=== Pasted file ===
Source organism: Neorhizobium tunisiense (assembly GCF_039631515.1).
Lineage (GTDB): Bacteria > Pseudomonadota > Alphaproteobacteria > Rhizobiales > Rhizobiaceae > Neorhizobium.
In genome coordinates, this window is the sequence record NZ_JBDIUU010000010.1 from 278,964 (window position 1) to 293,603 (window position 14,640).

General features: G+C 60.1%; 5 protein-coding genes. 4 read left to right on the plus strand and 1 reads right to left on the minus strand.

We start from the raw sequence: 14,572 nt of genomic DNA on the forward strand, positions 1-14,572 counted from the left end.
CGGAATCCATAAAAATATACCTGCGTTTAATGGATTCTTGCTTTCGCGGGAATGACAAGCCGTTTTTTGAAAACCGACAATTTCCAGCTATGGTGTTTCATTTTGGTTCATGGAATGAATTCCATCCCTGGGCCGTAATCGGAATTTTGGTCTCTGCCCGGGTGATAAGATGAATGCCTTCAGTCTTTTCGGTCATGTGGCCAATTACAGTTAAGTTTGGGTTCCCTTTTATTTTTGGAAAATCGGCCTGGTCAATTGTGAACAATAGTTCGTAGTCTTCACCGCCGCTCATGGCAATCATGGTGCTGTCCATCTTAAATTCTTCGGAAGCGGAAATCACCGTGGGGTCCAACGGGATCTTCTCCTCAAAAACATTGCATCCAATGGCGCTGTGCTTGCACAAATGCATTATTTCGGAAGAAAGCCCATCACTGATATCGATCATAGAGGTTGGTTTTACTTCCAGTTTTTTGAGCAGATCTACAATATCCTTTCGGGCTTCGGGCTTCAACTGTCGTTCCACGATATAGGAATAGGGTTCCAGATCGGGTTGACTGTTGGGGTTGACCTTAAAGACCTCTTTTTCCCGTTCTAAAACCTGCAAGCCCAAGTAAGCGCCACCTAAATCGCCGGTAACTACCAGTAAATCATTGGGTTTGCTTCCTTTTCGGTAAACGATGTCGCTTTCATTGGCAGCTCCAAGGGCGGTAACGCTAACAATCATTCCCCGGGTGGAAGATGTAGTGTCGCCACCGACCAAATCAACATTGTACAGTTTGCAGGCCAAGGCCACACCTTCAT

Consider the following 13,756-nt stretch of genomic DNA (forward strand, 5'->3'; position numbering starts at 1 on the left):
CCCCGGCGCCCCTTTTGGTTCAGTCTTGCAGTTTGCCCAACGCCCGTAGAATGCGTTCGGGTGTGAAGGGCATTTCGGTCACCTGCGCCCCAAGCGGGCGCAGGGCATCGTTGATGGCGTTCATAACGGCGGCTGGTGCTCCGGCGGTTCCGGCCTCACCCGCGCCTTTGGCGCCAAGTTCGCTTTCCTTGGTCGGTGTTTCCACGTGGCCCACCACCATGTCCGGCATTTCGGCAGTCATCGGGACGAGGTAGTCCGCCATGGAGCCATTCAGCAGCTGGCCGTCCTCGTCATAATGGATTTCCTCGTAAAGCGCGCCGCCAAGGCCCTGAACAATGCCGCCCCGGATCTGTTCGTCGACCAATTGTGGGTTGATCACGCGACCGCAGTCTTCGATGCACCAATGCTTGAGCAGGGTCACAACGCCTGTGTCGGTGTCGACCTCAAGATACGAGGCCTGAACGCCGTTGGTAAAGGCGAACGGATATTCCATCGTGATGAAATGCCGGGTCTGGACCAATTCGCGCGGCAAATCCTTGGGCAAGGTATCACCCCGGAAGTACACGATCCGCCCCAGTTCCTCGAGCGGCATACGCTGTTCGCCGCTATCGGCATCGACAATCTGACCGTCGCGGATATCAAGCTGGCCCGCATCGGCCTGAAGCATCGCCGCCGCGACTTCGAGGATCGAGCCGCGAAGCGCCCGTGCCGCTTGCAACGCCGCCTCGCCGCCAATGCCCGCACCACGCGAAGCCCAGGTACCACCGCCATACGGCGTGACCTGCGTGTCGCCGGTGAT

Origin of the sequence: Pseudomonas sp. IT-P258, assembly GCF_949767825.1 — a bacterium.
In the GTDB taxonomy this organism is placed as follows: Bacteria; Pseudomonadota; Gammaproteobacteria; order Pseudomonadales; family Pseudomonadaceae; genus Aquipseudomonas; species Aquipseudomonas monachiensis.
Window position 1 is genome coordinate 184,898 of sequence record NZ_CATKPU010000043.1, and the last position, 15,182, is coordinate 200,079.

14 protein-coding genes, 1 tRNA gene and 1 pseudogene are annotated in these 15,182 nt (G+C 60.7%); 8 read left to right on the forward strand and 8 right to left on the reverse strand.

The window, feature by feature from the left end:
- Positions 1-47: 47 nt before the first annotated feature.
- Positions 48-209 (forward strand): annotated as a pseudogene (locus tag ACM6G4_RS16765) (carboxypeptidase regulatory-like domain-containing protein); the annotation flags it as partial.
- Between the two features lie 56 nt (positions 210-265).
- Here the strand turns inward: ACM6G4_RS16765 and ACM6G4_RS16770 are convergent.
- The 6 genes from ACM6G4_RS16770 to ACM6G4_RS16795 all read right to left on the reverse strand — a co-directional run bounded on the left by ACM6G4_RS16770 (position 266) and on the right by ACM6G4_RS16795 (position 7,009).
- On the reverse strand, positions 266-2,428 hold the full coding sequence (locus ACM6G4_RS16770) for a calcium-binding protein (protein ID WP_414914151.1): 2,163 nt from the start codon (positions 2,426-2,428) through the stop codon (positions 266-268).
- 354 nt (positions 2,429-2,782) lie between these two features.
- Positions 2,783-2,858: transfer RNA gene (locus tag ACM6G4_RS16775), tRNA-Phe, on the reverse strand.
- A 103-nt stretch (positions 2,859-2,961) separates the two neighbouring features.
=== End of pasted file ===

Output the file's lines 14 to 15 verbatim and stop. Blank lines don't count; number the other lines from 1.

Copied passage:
- Positions 1-47: 47 nt before the first annotated feature.
- Positions 48-209 (forward strand): annotated as a pseudogene (locus tag ACM6G4_RS16765) (carboxypeptidase regulatory-like domain-containing protein); the annotation flags it as partial.